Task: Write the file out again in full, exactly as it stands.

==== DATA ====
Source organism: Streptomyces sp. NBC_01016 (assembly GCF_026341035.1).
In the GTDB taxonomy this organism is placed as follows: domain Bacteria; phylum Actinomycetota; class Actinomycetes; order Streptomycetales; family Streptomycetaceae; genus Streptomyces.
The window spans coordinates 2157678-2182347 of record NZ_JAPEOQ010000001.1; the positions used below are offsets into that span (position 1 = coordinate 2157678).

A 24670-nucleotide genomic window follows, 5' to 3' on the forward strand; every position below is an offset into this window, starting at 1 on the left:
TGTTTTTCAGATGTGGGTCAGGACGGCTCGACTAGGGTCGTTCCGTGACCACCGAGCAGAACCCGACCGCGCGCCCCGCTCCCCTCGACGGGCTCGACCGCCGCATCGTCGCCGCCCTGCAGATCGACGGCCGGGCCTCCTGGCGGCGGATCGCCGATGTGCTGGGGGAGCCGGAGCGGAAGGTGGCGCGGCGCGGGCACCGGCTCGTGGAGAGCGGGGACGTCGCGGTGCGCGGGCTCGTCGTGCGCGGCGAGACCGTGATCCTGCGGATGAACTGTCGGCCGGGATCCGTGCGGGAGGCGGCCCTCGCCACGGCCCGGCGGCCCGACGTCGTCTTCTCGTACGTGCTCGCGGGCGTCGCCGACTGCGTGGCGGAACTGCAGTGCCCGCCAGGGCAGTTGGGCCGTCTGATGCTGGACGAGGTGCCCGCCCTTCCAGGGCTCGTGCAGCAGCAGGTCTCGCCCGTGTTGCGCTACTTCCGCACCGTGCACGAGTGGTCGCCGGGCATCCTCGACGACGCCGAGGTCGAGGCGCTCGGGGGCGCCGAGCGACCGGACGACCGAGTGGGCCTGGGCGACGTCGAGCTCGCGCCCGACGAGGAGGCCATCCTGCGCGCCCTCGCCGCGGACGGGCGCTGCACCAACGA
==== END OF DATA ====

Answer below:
Source organism: Streptomyces sp. NBC_01016 (assembly GCF_026341035.1).
In the GTDB taxonomy this organism is placed as follows: domain Bacteria; phylum Actinomycetota; class Actinomycetes; order Streptomycetales; family Streptomycetaceae; genus Streptomyces.
The window spans coordinates 2157678-2182347 of record NZ_JAPEOQ010000001.1; the positions used below are offsets into that span (position 1 = coordinate 2157678).

A 24670-nucleotide genomic window follows, 5' to 3' on the forward strand; every position below is an offset into this window, starting at 1 on the left:
TGTTTTTCAGATGTGGGTCAGGACGGCTCGACTAGGGTCGTTCCGTGACCACCGAGCAGAACCCGACCGCGCGCCCCGCTCCCCTCGACGGGCTCGACCGCCGCATCGTCGCCGCCCTGCAGATCGACGGCCGGGCCTCCTGGCGGCGGATCGCCGATGTGCTGGGGGAGCCGGAGCGGAAGGTGGCGCGGCGCGGGCACCGGCTCGTGGAGAGCGGGGACGTCGCGGTGCGCGGGCTCGTCGTGCGCGGCGAGACCGTGATCCTGCGGATGAACTGTCGGCCGGGATCCGTGCGGGAGGCGGCCCTCGCCACGGCCCGGCGGCCCGACGTCGTCTTCTCGTACGTGCTCGCGGGCGTCGCCGACTGCGTGGCGGAACTGCAGTGCCCGCCAGGGCAGTTGGGCCGTCTGATGCTGGACGAGGTGCCCGCCCTTCCAGGGCTCGTGCAGCAGCAGGTCTCGCCCGTGTTGCGCTACTTCCGCACCGTGCACGAGTGGTCGCCGGGCATCCTCGACGACGCCGAGGTCGAGGCGCTCGGGGGCGCCGAGCGACCGGACGACCGAGTGGGCCTGGGCGACGTCGAGCTCGCGCCCGACGAGGAGGCCATCCTGCGCGCCCTCGCCGCGGACGGGCGCTGCACCAACGA